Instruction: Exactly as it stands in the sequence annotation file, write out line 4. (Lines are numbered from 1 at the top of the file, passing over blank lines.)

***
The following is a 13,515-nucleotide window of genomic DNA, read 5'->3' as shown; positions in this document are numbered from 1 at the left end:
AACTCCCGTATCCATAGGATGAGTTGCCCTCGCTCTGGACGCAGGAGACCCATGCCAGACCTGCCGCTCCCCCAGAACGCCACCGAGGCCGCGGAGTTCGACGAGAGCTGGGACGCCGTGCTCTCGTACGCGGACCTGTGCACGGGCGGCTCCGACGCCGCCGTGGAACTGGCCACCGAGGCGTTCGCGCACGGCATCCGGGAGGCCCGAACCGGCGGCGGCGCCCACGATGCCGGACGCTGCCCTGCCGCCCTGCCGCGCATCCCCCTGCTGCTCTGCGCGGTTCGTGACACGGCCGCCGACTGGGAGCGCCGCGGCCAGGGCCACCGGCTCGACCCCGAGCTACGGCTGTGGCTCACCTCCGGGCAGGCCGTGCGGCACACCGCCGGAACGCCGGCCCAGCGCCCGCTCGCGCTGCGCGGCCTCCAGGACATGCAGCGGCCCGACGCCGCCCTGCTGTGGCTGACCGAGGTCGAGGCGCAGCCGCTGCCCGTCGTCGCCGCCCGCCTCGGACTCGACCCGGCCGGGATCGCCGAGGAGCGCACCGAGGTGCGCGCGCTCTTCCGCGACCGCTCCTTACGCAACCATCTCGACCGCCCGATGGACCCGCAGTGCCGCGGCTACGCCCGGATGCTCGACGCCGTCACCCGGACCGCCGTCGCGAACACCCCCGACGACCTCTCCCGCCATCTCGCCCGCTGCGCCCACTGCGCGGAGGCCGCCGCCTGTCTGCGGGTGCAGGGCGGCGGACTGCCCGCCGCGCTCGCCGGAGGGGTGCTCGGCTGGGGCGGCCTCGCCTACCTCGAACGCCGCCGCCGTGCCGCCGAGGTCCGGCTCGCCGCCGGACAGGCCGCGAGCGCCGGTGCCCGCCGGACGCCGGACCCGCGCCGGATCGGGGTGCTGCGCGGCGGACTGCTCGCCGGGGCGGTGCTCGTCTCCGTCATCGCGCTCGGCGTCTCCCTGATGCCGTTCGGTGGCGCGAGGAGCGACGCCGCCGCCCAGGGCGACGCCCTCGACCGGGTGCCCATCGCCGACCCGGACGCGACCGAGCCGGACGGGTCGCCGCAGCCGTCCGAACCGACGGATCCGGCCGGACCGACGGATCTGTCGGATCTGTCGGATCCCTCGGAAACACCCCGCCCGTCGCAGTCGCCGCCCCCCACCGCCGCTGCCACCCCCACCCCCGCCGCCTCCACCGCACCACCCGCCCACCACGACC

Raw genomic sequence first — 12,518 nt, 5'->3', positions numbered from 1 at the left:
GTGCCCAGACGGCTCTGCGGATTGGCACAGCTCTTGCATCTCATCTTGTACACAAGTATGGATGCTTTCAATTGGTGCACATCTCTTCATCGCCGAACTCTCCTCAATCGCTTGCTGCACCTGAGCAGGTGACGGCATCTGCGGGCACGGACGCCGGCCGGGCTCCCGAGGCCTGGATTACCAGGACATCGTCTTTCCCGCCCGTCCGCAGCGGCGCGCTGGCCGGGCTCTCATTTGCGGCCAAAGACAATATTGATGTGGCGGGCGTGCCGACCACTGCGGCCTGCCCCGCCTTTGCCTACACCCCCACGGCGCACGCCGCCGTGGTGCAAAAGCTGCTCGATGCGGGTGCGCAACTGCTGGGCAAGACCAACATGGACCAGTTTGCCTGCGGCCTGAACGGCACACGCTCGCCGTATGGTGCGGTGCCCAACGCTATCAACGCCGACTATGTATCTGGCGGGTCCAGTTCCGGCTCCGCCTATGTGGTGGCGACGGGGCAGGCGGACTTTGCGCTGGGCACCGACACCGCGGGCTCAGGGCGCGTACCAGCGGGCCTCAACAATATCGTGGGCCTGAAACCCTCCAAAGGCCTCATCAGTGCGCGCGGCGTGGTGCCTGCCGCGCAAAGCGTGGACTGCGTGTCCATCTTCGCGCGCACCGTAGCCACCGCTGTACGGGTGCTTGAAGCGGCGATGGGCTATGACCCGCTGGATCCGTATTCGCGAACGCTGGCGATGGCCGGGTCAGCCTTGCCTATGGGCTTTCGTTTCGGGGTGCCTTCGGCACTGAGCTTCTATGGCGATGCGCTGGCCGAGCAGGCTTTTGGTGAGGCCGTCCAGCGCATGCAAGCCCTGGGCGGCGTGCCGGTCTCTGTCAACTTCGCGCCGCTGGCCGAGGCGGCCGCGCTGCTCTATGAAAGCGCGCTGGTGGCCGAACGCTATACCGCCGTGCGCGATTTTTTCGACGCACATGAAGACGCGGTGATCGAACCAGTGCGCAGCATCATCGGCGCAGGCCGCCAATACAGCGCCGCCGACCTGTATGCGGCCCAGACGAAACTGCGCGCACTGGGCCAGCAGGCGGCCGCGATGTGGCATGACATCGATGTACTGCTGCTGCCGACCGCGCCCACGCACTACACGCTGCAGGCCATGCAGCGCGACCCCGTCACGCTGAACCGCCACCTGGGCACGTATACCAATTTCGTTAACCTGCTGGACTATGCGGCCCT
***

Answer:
GTGCCCAGACGGCTCTGCGGATTGGCACAGCTCTTGCATCTCATCTTGTACACAAGTATGGATGCTTTCAATTGGTGCACATCTCTTCATCGCCGAACTCTCCTCAATCGCTTGCTGCACCTGAGCAGGTGACGGCATCTGCGGGCACGGACGCCGGCCGGGCTCCCGAGGCCTGGATTACCAGGACATCGTCTTTCCCGCCCGTCCGCAGCGGCGCGCTGGCCGGGCTCTCATTTGCGGCCAAAGACAATATTGATGTGGCGGGCGTGCCGACCACTGCGGCCTGCCCCGCCTTTGCCTACACCCCCACGGCGCACGCCGCCGTGGTGCAAAAGCTGCTCGATGCGGGTGCGCAACTGCTGGGCAAGACCAACATGGACCAGTTTGCCTGCGGCCTGAACGGCACACGCTCGCCGTATGGTGCGGTGCCCAACGCTATCAACGCCGACTATGTATCTGGCGGGTCCAGTTCCGGCTCCGCCTATGTGGTGGCGACGGGGCAGGCGGACTTTGCGCTGGGCACCGACACCGCGGGCTCAGGGCGCGTACCAGCGGGCCTCAACAATATCGTGGGCCTGAAACCCTCCAAAGGCCTCATCAGTGCGCGCGGCGTGGTGCCTGCCGCGCAAAGCGTGGACTGCGTGTCCATCTTCGCGCGCACCGTAGCCACCGCTGTACGGGTGCTTGAAGCGGCGATGGGCTATGACCCGCTGGATCCGTATTCGCGAACGCTGGCGATGGCCGGGTCAGCCTTGCCTATGGGCTTTCGTTTCGGGGTGCCTTCGGCACTGAGCTTCTATGGCGATGCGCTGGCCGAGCAGGCTTTTGGTGAGGCCGTCCAGCGCATGCAAGCCCTGGGCGGCGTGCCGGTCTCTGTCAACTTCGCGCCGCTGGCCGAGGCGGCCGCGCTGCTCTATGAAAGCGCGCTGGTGGCCGAACGCTATACCGCCGTGCGCGATTTTTTCGACGCACATGAAGACGCGGTGATCGAACCAGTGCGCAGCATCATCGGCGCAGGCCGCCAATACAGCGCCGCCGACCTGTATGCGGCCCAGACGAAACTGCGCGCACTGGGCCAGCAGGCGGCCGCGATGTGGCATGACATCGATGTACTGCTGCTGCCGACCGCGCCCACGCACTACACGCTGCAGGCCATGCAGCGCGACCCCGTCACGCTGAACCGCCACCTGGGCACGTATACCAATTTCGTTAACCTGCTGGACTATGCGGCCCT